U.S. stocks produced solid gains for the quarter, with small-caps outperforming large- and mid-caps. Despite increased volatility, the S&P 500 Index reached new highs shortly before the end of the period. The market was supported by steady U.S. economic growth and new stimulus efforts in the eurozone and Japan. Sharply falling oil prices were a positive factor for U.S. consumers and oil-importing nations, but they contributed to steep declines in energy stocks and currencies and assets of major oil producing and exporting countries.
The Extended Equity Market Index Fund returned 6.59% in the quarter compared with 6.39% for the S&P Completion Index and 5.22% for the Lipper Mid-Cap Core Funds Index. For the 12 months ended December 31, 2014, the fund returned 7.59% versus 7.50% for the S&P Completion Index and 8.89% for the Lipper Mid-Cap Core Funds Index. The fund's average annual total returns were 7.59%, 16.82%, and 9.25% for the 1-, 5-, and 10-year periods, respectively, as of December 31, 2014. The fund's expense ratio was 0.45% as of its fiscal year ended December 31, 2013.
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Current performance may be lower or higher than the quoted past performance, which cannot guarantee future results.
Share price, principal value, and return will vary and you may have a gain or loss when you sell your shares.
The Extended Equity Market Index Fund charges a 0.5%
redemption fee on shares held 90 days or less.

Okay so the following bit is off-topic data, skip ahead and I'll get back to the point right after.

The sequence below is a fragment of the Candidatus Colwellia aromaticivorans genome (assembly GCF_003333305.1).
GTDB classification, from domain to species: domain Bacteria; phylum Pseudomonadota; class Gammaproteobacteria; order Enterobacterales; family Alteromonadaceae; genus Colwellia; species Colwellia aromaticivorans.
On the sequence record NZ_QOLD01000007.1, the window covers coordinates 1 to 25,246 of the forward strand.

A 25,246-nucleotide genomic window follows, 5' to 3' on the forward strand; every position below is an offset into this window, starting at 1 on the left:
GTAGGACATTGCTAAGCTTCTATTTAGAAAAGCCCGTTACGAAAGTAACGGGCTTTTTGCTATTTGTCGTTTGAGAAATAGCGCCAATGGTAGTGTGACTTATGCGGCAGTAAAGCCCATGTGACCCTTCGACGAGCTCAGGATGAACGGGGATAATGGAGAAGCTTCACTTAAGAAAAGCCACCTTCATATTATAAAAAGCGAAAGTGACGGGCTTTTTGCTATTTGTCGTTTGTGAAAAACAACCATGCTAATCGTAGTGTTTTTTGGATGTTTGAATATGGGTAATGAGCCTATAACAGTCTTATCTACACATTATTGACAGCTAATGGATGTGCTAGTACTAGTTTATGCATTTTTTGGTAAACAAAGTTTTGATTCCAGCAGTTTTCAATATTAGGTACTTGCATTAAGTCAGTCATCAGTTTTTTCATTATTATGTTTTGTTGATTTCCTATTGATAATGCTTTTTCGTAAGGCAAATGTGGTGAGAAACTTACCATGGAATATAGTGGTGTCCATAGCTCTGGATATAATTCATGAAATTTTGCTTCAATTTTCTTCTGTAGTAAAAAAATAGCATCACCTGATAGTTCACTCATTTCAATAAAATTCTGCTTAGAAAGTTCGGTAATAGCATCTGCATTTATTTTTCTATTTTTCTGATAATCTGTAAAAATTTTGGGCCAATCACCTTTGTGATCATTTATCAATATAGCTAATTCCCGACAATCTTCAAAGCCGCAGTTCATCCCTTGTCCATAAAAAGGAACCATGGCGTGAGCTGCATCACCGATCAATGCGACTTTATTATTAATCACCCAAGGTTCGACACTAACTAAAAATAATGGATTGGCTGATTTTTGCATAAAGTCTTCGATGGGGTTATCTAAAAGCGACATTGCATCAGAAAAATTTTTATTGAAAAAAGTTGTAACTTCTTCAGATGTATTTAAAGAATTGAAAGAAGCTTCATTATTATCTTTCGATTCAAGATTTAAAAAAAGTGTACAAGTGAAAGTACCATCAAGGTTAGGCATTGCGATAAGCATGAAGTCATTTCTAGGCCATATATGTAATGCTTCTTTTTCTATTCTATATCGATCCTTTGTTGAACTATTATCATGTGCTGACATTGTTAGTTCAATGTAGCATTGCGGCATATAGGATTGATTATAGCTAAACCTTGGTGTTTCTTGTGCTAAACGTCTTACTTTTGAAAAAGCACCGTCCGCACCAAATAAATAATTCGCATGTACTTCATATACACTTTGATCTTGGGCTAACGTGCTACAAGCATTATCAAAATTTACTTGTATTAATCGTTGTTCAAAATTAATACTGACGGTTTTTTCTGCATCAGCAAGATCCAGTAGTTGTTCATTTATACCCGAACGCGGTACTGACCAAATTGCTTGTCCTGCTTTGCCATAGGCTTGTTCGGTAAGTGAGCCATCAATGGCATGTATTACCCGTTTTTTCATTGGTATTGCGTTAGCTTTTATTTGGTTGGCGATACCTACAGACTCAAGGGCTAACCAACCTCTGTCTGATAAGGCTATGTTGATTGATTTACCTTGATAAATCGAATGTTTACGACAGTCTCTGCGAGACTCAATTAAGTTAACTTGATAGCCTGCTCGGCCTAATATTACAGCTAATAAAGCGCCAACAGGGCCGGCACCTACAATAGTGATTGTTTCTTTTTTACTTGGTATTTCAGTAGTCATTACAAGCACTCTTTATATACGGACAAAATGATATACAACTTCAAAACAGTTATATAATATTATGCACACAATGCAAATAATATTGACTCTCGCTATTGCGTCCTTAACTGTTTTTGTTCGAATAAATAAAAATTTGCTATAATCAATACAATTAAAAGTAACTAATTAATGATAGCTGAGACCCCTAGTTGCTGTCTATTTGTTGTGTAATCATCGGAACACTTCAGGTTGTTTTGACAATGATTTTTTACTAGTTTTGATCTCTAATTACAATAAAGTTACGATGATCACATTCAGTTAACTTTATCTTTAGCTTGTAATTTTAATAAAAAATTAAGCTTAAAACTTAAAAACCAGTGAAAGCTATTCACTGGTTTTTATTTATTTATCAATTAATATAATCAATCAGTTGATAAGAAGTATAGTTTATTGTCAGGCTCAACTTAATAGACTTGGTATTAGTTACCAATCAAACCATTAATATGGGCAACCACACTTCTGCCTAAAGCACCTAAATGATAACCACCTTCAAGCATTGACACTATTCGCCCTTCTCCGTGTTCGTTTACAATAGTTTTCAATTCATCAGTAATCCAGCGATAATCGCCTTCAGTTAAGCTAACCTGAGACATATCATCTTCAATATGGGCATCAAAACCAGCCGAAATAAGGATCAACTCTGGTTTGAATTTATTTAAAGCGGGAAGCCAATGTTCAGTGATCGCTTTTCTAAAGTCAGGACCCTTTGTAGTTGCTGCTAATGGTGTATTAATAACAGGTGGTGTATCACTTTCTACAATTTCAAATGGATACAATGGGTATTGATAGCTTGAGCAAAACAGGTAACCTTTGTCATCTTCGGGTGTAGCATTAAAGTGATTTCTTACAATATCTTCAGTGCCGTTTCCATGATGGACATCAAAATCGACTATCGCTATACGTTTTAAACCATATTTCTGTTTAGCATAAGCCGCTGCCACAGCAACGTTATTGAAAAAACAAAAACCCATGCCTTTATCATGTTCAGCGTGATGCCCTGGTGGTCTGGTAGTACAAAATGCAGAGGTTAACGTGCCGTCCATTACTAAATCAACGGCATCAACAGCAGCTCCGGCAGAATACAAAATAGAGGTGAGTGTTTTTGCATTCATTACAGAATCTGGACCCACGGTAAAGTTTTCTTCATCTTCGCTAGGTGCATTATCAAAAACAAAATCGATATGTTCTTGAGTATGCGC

The performance information shown does not reflect the deduction of the redemption fee;
if it did, the performance would be lower.
The portfolio tracks the Standard & Poor's Completion Index, which offers investors exposure to small- and mid-cap U.S. stocks. Nearly all sectors in the portfolio produced positive returns, and most beat the wider benchmark. Health care, information technology, utilities and consumer discretionary sectors generated double-digit gains. Materials and consumer staples sectors also produced good returns. Information technology was mostly in line with the benchmark, and materials was modestly positive The energy sector declined about 30% as oil prices fell to their lowest level in five years. Telecommunications services lagged slightly.
While overall inflation has remained tame, T. Rowe Price managers expect that rising wage costs in the U.S. will squeeze record profit margins. Nevertheless, they think the pace of labor cost increases would be manageable, as companies also enjoy modest sales gains. They note that fourth-quarter earnings reports should provide greater clarity on the overall impact on profits of the decline in oil prices, as some firms benefit from increased discretionary spending, particularly on the part of lower-income consumers.